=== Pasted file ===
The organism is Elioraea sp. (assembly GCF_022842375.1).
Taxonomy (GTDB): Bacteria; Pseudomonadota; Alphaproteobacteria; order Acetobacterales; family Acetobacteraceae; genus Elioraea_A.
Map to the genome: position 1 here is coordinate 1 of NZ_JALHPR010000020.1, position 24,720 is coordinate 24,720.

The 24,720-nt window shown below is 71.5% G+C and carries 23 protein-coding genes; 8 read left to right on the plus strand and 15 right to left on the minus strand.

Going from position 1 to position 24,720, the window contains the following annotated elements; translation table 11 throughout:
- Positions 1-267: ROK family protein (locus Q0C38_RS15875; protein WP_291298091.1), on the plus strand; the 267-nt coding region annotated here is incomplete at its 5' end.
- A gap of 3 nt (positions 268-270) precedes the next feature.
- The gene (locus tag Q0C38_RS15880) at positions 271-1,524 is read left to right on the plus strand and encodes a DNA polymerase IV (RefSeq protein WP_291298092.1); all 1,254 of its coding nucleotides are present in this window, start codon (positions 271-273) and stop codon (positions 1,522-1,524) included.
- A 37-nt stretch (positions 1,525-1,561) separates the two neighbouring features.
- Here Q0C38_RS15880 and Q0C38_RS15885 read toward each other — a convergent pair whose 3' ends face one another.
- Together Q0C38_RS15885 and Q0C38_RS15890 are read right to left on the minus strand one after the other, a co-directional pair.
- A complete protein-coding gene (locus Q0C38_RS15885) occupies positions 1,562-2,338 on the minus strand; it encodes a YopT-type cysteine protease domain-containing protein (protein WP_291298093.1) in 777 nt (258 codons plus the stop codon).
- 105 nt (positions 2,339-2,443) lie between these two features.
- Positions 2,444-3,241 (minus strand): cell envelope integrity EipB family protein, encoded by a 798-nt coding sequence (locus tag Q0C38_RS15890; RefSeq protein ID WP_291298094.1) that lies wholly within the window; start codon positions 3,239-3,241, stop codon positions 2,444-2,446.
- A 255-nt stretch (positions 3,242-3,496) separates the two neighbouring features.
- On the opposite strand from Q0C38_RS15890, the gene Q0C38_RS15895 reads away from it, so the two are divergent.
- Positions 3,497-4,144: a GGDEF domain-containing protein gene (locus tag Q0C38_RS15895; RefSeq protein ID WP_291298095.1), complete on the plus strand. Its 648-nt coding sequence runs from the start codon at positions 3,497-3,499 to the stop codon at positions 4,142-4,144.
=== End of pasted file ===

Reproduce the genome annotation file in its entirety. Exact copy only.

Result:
The organism is Elioraea sp. (assembly GCF_022842375.1).
Taxonomy (GTDB): Bacteria; Pseudomonadota; Alphaproteobacteria; order Acetobacterales; family Acetobacteraceae; genus Elioraea_A.
Map to the genome: position 1 here is coordinate 1 of NZ_JALHPR010000020.1, position 24,720 is coordinate 24,720.

The 24,720-nt window shown below is 71.5% G+C and carries 23 protein-coding genes; 8 read left to right on the plus strand and 15 right to left on the minus strand.

Going from position 1 to position 24,720, the window contains the following annotated elements; translation table 11 throughout:
- Positions 1-267: ROK family protein (locus Q0C38_RS15875; protein WP_291298091.1), on the plus strand; the 267-nt coding region annotated here is incomplete at its 5' end.
- A gap of 3 nt (positions 268-270) precedes the next feature.
- The gene (locus tag Q0C38_RS15880) at positions 271-1,524 is read left to right on the plus strand and encodes a DNA polymerase IV (RefSeq protein WP_291298092.1); all 1,254 of its coding nucleotides are present in this window, start codon (positions 271-273) and stop codon (positions 1,522-1,524) included.
- A 37-nt stretch (positions 1,525-1,561) separates the two neighbouring features.
- Here Q0C38_RS15880 and Q0C38_RS15885 read toward each other — a convergent pair whose 3' ends face one another.
- Together Q0C38_RS15885 and Q0C38_RS15890 are read right to left on the minus strand one after the other, a co-directional pair.
- A complete protein-coding gene (locus Q0C38_RS15885) occupies positions 1,562-2,338 on the minus strand; it encodes a YopT-type cysteine protease domain-containing protein (protein WP_291298093.1) in 777 nt (258 codons plus the stop codon).
- 105 nt (positions 2,339-2,443) lie between these two features.
- Positions 2,444-3,241 (minus strand): cell envelope integrity EipB family protein, encoded by a 798-nt coding sequence (locus tag Q0C38_RS15890; RefSeq protein ID WP_291298094.1) that lies wholly within the window; start codon positions 3,239-3,241, stop codon positions 2,444-2,446.
- A 255-nt stretch (positions 3,242-3,496) separates the two neighbouring features.
- On the opposite strand from Q0C38_RS15890, the gene Q0C38_RS15895 reads away from it, so the two are divergent.
- Positions 3,497-4,144: a GGDEF domain-containing protein gene (locus tag Q0C38_RS15895; RefSeq protein ID WP_291298095.1), complete on the plus strand. Its 648-nt coding sequence runs from the start codon at positions 3,497-3,499 to the stop codon at positions 4,142-4,144.